As I read Tattoos on the Heart by Father Gregory Boyle, this question crossed my mind. Scattered throughout Boyle's inspiring narrative of his more than 20 years of working with gangs in Los Angeles were numerous instances of explicit language. Some of these were quotes from current or former gang members, and others were from Father Boyle himself.
If the context of "swear words" serves to build up the church, are the words themselves "wrong"?
In Tattoos on the Heart, there were numerous instances where Father Boyle used profanity when revealing profound, personal truths about who people are or when challenging them to see how ridiculous gang life is. Explicit language was used both to build people up and to correct and redirect. Does it matter how the words are interpreted by the listener, or is explicit language disqualified from Christian vocabulary regardless of setting?
As a Young Life leader, I constantly find myself entering a foreign culture—high school. Most of these kids are not like me. They don't think like me. They don't believe what I believe. They don't talk like me. If I'm not well versed in "kid-culture," it creates a disconnect between us, and that disconnect can add to the conception that the gospel isn't for them—they aren't interested in being like me. Obviously there is a different dynamic in effect in this relationship (I'm an adult and they're kids), but Christians spread a gospel that was written for the whole world—every culture, every person, every language (Mark 16:15, Matt. 24:14, Ps. 96:3, Rev. 14:6–7, Matt. 28:19–20). How do we reconcile that with what social science teaches about how vernacular, dialects and cultural context shape our interpretation of language? Are swear words always inappropriate, "unwholesome," "corrupting" and therefore sinful (Eph. 4:29)?
As we bring the gospel to youth, gangs and other cultural contexts where swearing is not only acceptable, but a major component of the vocabulary, is it acceptable for Christians? Can "swear words" be part of a conversation that points someone to Jesus or helps someone understand how much they are loved by God?
So what does the Bible say?
Both testaments of the Bible have numerous verses addressing the language we use—Ephesians 4:29, 5:4; 1 Peter 3:10; James 3:9–12, 5:12; Luke 6:45, Colossians 3:8; 2 Timothy 2:16. Matthew 5:37, 12:36–37; Exodus 20:7. Psalm 10:7; Proverbs 10:32.
A handful of other verses are often brought into the conversation as well, but if the central issue is whether or not particular words are inherently sinful, these appear to be the most applicable.
Frequently, when people say that the Bible clearly addresses swearing and cursing, we run into contextual issues. The verses that are "most clear" are actually least relevant to the conversation.
James 3:9–10 talks about "cursing people." Although swear words can definitely be used that way, they are used in other ways as well. In the same way, countless words we would consider innocent in themselves can be strung together into the worst of curses. How often does cursing someone start with "I wish [person's name] ..."? Probably more than we'd care to admit.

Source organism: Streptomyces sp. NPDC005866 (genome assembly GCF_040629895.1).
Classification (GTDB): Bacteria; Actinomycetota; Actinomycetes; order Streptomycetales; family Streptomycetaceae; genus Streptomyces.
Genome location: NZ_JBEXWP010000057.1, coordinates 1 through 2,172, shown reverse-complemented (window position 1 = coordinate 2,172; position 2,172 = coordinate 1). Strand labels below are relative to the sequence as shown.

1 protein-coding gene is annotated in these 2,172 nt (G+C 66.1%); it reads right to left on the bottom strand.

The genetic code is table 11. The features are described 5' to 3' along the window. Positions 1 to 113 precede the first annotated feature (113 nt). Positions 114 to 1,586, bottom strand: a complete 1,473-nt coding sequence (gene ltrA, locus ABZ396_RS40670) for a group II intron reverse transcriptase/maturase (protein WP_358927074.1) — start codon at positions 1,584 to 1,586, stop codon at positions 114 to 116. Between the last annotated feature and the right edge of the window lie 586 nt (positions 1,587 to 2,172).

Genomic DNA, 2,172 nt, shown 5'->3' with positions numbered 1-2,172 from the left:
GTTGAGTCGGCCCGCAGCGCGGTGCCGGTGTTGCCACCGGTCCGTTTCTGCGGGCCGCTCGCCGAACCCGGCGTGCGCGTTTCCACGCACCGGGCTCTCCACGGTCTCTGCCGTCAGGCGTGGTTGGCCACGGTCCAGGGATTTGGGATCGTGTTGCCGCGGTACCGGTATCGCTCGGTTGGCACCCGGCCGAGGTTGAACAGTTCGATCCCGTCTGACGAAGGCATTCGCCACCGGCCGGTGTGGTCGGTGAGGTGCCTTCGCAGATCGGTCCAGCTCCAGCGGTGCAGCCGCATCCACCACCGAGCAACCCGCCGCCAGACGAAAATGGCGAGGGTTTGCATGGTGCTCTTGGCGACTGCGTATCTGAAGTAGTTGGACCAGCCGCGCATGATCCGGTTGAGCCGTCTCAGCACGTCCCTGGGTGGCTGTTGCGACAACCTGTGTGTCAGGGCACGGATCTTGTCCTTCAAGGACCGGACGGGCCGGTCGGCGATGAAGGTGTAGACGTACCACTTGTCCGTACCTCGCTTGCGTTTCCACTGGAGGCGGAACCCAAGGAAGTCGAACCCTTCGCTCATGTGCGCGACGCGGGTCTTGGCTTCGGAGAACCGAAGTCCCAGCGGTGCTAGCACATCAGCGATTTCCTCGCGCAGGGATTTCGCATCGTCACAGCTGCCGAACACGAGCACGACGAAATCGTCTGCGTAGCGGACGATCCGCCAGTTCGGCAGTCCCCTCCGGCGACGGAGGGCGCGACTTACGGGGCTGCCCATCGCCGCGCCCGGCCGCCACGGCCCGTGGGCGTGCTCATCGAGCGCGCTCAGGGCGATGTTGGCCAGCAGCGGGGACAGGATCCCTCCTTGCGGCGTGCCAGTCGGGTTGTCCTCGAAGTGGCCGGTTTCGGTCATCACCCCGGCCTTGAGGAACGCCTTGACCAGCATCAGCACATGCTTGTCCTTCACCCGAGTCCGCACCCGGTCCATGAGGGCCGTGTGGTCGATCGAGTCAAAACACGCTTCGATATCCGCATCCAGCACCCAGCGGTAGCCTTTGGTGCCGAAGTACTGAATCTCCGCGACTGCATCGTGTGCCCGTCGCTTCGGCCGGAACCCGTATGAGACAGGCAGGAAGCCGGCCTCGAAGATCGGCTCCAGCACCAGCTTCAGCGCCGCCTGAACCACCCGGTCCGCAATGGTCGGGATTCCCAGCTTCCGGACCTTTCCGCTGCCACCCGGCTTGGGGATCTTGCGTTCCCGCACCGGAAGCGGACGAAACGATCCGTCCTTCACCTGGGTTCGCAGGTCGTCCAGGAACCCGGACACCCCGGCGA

James 5:12 clearly says, "do not swear." Here though, swearing is tied to promising, or establishing an oath. This verse is more relevant to a conversation about swearing on the Bible in court than one about the sinfulness of individual words. If anything, it's more condemning of the phrase, "I swear on ..."
Outbursts of Anger
If you hit your thumb with a hammer, or someone cuts you off in traffic, how do you instinctively react? These are cliche situations where profanity may leave someone's lips. Again though, are the words the issue? When a buildup of frustration prompts you to say something out of anger, I'm not sure it matters what those words are—your attitude makes it sinful. Psalm 37:8–9, Proverbs 14:17, 16:32, 15:18, 19:11, 22:24, 25:28; Ephesians 4:31, Colossians 3:8, James 1:19–20, 4:11–12, Matthew 5:22, and numerous other verses address the danger and consequences of anger.
Whatever you conclude about the sinfulness of specific words, it's important to remember that not using swear words doesn't excuse the way you use the rest of the English (or any other) language. Your words can still be considered "corrupting talk" (Eph. 4:29); "filthiness", "foolish talk" or "crude joking" (Eph. 5:4); "evil" or "speaking deceit" (1 Pet. 3:10); "cursing" (James 3:10, Ps. 10:7); "slander" or "obscene talk" (Col. 3:8); "irreverent babble" (2 Tim. 2:16); "careless words" (Matt. 12:36); and yes, even "swearing" (James 5:12, Matt. 5:37).
When you have something to say, what you say, how you say it, when you say it and where you say it can all shape how your words are received by the listener—and ultimately God (Matt. 12:36–37).
Ryan Nelson is a volunteer leader for Young Life and a blogger for Faithlife, where this article first appeared. Faithlife uses technology to equip the Church to grow in the light of the Bible, offering 14 products and services for churches including Faithlife Proclaim and Logos Bible Software.
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